Free Shipping Day Provides Merchants an Opportunity — And a Test
So, you’ve made it through Black Friday, Small Business Saturday, Cyber Monday, Giving Tuesday and Green Monday, only to find yourself staring down the barrel of Free Shipping Day, which dawns tomorrow — Dec. 15.
You can do this.
In fact, Free Shipping Day is a day made for those who toil in ecommerce. It is the day, if you didn’t know, when more than a thousand ecommerce retailers, big and small, come together and promise their customers that they will get their orders to their proper destinations by Christmas Eve — no charge.
“We definitely get a lot of enthusiasm each year for participation in the event, as it gets to be more and more recognized,” says Free Shipping Day spokeswoman Kendal Perez.
Like the holiday shopping season itself, Shipping Day presents a big opportunity — and a big challenge — for retailers and especially for the back end of their operations. If all goes as planned, orders will spike, meaning a bigger load on order management, fraud screening, picking and packing, delivery and customer support. (Seems like a good day to refer to our tips on dealing with the holiday surge in orders.)
The fact is, more orders is the whole point. Exactly how many more orders is a little hard to pin down. No question, the day is growing in volume. When Colorado retail entrepreneur Luke Knowles launched the day with 225 merchants in 2008, online revenue hit $764 million in revenue on Free Shipping Day. Last year, revenue was nearly double that, surpassing $1.5 billion, according to Adobe Digital Insights.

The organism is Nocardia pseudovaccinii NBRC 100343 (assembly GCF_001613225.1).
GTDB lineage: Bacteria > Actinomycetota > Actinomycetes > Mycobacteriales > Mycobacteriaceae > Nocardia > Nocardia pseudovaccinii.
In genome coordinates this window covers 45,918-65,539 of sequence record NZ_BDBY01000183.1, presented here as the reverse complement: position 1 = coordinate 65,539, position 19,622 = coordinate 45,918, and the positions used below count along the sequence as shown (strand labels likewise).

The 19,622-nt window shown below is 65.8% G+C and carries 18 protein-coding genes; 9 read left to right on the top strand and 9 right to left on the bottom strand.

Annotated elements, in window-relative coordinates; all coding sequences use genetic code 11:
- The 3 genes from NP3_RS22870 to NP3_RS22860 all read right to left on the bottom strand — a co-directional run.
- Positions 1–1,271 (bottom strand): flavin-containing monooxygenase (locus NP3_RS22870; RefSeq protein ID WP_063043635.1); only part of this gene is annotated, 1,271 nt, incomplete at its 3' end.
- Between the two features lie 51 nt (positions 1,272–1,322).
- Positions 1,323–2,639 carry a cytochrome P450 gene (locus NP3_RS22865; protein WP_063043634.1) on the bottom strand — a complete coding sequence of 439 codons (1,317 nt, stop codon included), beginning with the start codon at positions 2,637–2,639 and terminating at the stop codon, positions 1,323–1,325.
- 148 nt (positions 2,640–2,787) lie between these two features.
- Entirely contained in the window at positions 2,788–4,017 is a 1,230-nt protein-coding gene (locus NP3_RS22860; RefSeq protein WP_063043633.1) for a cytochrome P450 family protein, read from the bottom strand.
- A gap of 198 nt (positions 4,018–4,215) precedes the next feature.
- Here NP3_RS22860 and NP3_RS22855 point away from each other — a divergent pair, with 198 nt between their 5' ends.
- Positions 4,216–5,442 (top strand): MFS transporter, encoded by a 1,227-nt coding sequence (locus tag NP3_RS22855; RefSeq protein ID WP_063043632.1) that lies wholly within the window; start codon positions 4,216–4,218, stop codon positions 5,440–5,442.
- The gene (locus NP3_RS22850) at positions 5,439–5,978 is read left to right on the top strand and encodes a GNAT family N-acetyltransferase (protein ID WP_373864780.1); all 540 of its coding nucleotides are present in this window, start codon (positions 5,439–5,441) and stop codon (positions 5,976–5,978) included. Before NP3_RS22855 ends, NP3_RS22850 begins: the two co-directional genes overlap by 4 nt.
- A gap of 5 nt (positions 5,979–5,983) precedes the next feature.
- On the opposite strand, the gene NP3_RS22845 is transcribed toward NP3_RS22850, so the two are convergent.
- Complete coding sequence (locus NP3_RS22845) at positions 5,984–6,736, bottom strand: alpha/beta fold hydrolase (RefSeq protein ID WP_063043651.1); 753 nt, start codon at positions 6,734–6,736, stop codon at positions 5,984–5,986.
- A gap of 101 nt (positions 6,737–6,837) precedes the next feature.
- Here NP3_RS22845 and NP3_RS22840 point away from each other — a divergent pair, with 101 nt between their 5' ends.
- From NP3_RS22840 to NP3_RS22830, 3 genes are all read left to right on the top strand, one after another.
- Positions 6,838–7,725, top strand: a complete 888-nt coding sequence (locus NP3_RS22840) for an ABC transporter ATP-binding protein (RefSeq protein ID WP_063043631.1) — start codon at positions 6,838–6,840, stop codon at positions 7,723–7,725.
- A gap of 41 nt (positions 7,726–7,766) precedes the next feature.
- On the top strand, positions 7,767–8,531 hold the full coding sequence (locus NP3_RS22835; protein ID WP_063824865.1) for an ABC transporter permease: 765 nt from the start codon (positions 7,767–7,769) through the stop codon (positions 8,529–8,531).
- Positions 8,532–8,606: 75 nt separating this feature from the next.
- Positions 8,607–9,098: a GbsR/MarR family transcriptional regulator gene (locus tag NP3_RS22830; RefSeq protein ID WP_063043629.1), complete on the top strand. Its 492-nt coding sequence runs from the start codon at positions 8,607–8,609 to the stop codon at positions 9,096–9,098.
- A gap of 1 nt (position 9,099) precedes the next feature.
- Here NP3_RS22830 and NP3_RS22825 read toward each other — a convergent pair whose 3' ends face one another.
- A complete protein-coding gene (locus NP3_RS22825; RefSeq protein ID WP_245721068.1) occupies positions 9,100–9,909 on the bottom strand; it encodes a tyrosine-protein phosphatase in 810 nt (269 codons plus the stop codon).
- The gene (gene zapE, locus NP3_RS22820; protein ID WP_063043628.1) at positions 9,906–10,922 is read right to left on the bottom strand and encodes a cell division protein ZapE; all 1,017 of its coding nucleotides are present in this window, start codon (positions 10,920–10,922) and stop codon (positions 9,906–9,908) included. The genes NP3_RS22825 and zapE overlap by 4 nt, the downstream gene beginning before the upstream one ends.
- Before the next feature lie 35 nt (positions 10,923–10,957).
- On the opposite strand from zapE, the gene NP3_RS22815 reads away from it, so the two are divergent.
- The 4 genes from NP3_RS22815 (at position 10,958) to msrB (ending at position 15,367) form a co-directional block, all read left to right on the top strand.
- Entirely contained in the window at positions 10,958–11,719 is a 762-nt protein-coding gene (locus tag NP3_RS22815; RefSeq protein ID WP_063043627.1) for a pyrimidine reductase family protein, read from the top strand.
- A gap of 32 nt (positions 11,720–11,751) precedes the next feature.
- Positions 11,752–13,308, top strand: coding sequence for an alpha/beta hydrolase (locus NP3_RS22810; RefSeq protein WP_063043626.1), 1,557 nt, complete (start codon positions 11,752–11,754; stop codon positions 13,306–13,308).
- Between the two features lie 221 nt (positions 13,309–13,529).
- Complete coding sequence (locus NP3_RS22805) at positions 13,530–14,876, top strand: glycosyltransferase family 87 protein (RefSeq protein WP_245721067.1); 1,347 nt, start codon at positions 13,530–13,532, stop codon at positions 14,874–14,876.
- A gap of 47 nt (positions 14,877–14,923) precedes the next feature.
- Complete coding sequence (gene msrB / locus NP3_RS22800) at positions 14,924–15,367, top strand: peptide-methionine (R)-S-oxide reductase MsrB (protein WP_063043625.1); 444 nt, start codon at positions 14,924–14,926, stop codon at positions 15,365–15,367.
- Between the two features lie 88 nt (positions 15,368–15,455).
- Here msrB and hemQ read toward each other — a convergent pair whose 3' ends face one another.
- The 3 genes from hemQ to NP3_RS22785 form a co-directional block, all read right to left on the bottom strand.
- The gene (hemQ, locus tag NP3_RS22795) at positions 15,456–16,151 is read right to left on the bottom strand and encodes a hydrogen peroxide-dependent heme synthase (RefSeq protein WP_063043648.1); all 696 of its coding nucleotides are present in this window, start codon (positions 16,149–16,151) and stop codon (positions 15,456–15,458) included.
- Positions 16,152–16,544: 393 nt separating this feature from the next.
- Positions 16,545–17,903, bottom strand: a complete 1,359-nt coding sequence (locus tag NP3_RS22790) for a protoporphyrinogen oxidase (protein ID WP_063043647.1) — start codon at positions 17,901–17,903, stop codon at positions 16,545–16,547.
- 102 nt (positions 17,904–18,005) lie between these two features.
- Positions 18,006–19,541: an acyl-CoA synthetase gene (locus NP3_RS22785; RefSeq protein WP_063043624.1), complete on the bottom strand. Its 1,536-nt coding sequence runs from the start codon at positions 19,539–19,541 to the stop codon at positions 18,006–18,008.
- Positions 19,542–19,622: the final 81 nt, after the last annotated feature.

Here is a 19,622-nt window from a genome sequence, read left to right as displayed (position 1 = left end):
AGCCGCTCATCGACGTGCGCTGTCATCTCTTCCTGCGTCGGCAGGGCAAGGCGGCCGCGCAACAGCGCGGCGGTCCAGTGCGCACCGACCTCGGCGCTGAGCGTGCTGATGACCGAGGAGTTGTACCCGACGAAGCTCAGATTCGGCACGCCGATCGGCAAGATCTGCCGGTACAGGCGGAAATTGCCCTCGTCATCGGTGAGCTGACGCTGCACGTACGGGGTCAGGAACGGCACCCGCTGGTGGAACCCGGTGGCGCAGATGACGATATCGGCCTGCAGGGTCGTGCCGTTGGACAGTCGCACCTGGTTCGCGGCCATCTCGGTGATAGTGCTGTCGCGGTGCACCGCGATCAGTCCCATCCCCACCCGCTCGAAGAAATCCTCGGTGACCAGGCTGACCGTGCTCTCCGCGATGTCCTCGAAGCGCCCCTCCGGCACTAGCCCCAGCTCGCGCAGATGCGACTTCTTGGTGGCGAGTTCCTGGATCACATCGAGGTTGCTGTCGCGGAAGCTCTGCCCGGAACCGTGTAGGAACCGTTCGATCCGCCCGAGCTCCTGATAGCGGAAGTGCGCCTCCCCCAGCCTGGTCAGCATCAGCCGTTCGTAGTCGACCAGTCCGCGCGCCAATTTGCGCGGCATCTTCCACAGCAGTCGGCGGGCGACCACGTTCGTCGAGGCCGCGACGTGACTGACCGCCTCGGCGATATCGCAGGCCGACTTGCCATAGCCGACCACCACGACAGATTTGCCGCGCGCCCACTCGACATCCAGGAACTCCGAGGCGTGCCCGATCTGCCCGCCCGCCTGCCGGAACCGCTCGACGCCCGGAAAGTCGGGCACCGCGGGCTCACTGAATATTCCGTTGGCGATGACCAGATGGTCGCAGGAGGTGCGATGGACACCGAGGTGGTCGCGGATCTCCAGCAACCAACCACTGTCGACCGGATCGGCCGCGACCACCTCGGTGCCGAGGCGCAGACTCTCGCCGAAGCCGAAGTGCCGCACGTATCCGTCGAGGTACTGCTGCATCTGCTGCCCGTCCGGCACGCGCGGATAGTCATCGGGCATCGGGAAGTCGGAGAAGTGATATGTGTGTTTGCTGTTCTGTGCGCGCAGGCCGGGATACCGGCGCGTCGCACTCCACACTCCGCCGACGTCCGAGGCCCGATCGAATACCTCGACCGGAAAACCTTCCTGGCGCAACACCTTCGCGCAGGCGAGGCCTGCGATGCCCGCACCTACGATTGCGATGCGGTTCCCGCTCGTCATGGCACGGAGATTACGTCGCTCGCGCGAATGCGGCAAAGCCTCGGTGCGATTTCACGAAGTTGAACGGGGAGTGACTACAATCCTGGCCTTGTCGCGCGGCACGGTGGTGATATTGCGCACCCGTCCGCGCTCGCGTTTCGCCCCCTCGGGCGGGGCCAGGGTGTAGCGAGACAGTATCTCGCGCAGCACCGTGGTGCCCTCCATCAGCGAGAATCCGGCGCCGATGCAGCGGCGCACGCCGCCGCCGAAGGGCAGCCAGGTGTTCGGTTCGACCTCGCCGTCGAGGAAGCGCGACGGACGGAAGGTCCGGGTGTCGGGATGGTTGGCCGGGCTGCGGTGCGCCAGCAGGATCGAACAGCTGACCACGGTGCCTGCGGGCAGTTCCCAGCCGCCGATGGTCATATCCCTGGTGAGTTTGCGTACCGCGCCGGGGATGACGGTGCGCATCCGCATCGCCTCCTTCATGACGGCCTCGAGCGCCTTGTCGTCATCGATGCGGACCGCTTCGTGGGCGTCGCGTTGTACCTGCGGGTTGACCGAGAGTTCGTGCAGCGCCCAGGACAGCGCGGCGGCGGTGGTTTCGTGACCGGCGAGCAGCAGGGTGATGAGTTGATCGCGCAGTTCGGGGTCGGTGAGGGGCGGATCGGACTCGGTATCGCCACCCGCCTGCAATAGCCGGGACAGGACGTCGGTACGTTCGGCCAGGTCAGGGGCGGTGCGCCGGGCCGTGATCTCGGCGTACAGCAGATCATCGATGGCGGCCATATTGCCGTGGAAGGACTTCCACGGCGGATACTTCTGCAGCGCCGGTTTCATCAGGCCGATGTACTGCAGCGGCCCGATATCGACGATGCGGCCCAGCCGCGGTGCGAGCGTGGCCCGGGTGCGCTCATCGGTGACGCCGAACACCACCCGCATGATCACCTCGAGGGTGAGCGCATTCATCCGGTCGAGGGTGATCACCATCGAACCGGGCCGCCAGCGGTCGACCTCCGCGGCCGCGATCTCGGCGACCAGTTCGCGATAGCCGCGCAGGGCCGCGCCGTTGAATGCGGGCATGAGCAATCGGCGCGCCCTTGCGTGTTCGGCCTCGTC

The totals are for online shopping, so they include retailers who did not participate in Free Shipping Day, but you get the idea.
Free Shipping Day is a chance to shine
In the age of Amazon, such a promise, nearly 10 days out, sounds a little quaint. But consumers often cite free shipping as one of the most important factors in whether to order from a given online retailer. And it’s good to remember that most retailers aren’t Amazon, and the shopping holiday is a good chance for them to show new customers — and even loyal ones — what they can deliver in retail’s busiest season.
Smaller retailers find a particular advantage in the media buzz and promotion surrounding the day, Perez explained.
“Small, independent retailers can have their logo and their offers on our website next to the Walmarts and the Targets and get really awesome exposure for nothing,” she says. “We don’t require people to pay to participate. They just have to be able to offer free shipping on all orders on the 15th, and be able to promise delivery by Dec. 24.”
Perez acknowledges that “free shipping” doesn’t sound as sexy as it did nine years ago when Knowles, who runs online coupon company Kinoli, launched the holiday with 10 days notice. He was inspired, by the way, when he noticed that online shipping dropped off in mid-December, presumably as consumers became worried about digital orders being delivered by Christmas.
But Perez points out that the very phrase “free shipping” has been diluted a bit over the years. Is a retailer really offering free shipping, for instance, if there is a minimum order required? And what about Amazon Prime, that free shipping offer that seems as natural as the air we breathe?
“People say, ‘Well you can get free shipping from anybody, all the time, all year round.’ And I’m kind of the nerd who says, ‘Well, wait a minute. It’s not free shipping if there is a threshold. It’s not free shipping if you’re paying 100 bucks a year,” Perez says. “But that’s kind of hard to compete with.”
Still, it never hurts to try.
Photo by Mike Cassidy
Contact Mike Cassidy at firstname.lastname@example.org; follow him on Twitter at @mikecassidy.